basic identity mgmt
peter at digitalbrains.com
Mon Jan 11 12:19:14 CET 2016
> Do I have to sign it? Is there no way to configure gpg locally to
> say "the info in this key (fingerprint) is accurate", without having
> to sign?
You have to sign it; that's how it works :).
> Is the semantics of signing with lsign or sign "the info in this key
> is accurate"?
Yes. "The info" is contained in a UID, and you separately sign any UID's
you've verified. A signature done with lsign will not be exported to
others (unless you force GnuPG to do so), so you use it if you want the
fact that you verified it to only be known to yourself. A regular "sign"
command marks it exportable.
> Is this separate from the "trust" thing, which is for trusting this
> key to certify others?
Yes, exactly. I can see you've read documentation! People always get
confused by ownertrust and validity; you've got it right in one go.
Since "trust" is such a broad concept, I always try to refer to it as
"ownertrust", to narrow it down to the specifics.
> When I had first signed an imported key, it
> showed "trust: unknown". But when I did "trust", then "1 = I don't
> know or won't say", it showed "trust: undefined". What is the
> difference between these two values?
It makes no difference with regard to validity calculations. It's just
for your own information. The former would imply you still need to
assess the trust, where the latter means you assessed it and still don't
know, or won't say. There's a command to set the trust for all keys for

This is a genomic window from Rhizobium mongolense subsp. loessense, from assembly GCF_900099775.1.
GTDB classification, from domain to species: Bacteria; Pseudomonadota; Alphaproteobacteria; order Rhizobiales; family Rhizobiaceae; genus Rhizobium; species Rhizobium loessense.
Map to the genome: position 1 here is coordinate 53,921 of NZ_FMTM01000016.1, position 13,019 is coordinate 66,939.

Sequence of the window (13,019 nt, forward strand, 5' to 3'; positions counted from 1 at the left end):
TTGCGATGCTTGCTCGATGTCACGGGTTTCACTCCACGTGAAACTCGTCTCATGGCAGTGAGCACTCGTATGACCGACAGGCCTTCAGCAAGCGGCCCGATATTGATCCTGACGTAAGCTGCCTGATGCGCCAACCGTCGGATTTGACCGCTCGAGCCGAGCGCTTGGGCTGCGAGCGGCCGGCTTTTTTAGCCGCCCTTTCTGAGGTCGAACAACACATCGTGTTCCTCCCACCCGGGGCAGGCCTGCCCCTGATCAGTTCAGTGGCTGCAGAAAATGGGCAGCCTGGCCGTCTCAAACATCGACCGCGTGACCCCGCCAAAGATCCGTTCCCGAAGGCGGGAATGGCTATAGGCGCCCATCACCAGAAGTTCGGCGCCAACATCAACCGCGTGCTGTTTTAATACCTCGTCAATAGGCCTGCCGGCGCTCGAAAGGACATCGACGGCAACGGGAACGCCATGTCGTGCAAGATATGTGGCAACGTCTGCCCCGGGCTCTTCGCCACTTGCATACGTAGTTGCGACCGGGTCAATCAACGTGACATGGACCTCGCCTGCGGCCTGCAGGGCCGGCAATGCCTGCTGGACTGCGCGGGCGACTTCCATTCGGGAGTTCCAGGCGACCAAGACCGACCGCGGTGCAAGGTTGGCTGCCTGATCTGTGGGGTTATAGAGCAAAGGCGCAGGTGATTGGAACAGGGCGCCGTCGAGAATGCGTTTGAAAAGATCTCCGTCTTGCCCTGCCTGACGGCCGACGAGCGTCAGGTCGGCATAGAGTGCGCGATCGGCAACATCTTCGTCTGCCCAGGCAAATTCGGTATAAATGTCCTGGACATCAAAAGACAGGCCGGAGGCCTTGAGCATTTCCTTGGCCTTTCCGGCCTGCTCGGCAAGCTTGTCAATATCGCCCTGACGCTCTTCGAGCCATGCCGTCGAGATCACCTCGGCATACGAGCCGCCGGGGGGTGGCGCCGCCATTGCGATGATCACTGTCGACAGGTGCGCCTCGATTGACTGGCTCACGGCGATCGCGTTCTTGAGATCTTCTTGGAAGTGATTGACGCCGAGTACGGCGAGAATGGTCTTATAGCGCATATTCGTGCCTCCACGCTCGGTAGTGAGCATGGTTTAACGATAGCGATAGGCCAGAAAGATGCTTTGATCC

which it hasn't been set yet; this command would skip "undefined" but
ask you about "unknown".
> Am I right in thinking it's the "validity" field which is affected by
> Why is this not updated at all until the program is restarted?
My guess is that it's because it's quite an intensive calculation, and
you don't want to have that slowing down your interaction with the
program in this run.
Any change of trust or validity requires re-calculating all validity
values for keys, since a newly valid, trusted key may in turn make other
keys valid, which in turn... Obviously, it would be possible to
recalculate only the affected part, but that's not how it's implemented:
it will recalculate everything.
> Keeping the model of one having to save one's changes, couldn't the
> program display "validity: unknown (unsaved: full)" or somesuch, thus
> showing the user what change has been performed by their action?
It would technically be possible. But I don't think it would be high on
a TODO list :).
I use the GNU Privacy Guard (GnuPG) in combination with Enigmail.
You can send me encrypted mail if you want some privacy.
My key is available at <http://digitalbrains.com/2012/openpgp-key-peter>
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